Columbia, a city where swift growth is causing zoning and infrastructure problems, hired a land-use and real estate consulting firm as part of a two-year process to overhaul its development codes.
Tim Teddy, Columbia’s community development director, said the city has recognized the need for an updated development guide “for a number of years.”
“We’ve just completed a new city comprehensive plan, and after finishing it, it was a good time to do [the update],” Teddy said. “Really, you can trace our zoning map and structure all the way to the mid ’30s.”
The City Council voted to pay Clarion Associates $150,000 for a comprehensive update of the development codes.
City Council member Laura Nauser said during a meeting in December that hiring an outside consultant would take the “political nature” out of staff decisions and provide an independent analysis, along with a broader look at what’s being done around the country for customization in Columbia, according to the minutes.
Clarion Director Don Elliott said such an overhaul is rare, occurring around every 40 years for most towns and cities. They typically hire a third party to assist in the process, Elliott said.
“It’s pretty rare to find a big city that does it on its own,” he said. “That just takes so much staff time. [The towns] only know the problems across their town, not how other towns have dealt with that same kind of problem.”
Teddy said it would have taken three times as long if Columbia had chosen to address the comprehensive update in-house
Clarion Associates has completed 130 zoning reform projects. They ranged from towns smaller than Columbia to cities as large as Detroit and Philadelphia. Regardless of its size, each location faces similar problems, Elliott said.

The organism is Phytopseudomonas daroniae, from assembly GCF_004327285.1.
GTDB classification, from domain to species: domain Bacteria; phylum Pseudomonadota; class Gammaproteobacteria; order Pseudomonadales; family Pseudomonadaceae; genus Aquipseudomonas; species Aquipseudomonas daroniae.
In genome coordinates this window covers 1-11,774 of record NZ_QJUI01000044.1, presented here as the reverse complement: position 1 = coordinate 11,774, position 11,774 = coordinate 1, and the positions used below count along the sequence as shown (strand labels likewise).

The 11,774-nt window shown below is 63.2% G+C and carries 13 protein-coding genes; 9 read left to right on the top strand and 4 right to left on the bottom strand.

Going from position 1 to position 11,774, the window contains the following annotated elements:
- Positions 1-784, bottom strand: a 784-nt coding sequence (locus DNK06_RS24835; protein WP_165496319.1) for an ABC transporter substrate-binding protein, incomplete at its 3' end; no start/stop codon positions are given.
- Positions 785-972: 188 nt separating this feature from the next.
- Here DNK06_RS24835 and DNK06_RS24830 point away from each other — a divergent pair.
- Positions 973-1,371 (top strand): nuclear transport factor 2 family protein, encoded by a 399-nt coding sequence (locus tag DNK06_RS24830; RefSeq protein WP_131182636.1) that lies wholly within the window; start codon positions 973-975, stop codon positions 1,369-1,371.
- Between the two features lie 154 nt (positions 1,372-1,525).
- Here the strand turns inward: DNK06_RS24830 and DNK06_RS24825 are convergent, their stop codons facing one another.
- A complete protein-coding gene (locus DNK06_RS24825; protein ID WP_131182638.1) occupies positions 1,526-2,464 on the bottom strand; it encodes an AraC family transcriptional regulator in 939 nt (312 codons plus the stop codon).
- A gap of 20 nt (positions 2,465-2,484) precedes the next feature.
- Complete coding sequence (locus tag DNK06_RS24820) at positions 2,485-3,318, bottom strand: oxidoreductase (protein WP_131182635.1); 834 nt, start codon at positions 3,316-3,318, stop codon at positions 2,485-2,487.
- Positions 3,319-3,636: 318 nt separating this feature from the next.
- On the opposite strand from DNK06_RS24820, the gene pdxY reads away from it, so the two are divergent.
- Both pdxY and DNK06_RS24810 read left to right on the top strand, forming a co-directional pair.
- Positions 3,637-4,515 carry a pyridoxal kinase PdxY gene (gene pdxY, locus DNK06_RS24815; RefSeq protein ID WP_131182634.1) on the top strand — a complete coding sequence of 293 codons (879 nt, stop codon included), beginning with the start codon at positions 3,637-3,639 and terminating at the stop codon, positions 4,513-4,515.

Elliott said updating codes is all about blending what the towns decide is broken and what the third-party firms see that could be fixed. In today’s development world, this resolution is all about making codes visual with drawings and diagrams and following form-based controls.
“Traditionally, zoning codes were driven by what uses could be made in development,” Elliott said. “It has changed in the last 20 years to focus on ‘how will the building that will be built fit in with the buildings that are around it?’”
He said the separation of businesses from homes under traditional zoning is eroding in multi-family areas. The movement toward environmental protection has made a huge impact in code changes, he added.
“Almost all the codes we’re asked to write have the words green, sustainability and livability in them,” Elliott said.
Teddy believes city residents are on board with this idea. “We think the community will come together on this and we’ll get a good product,” he said.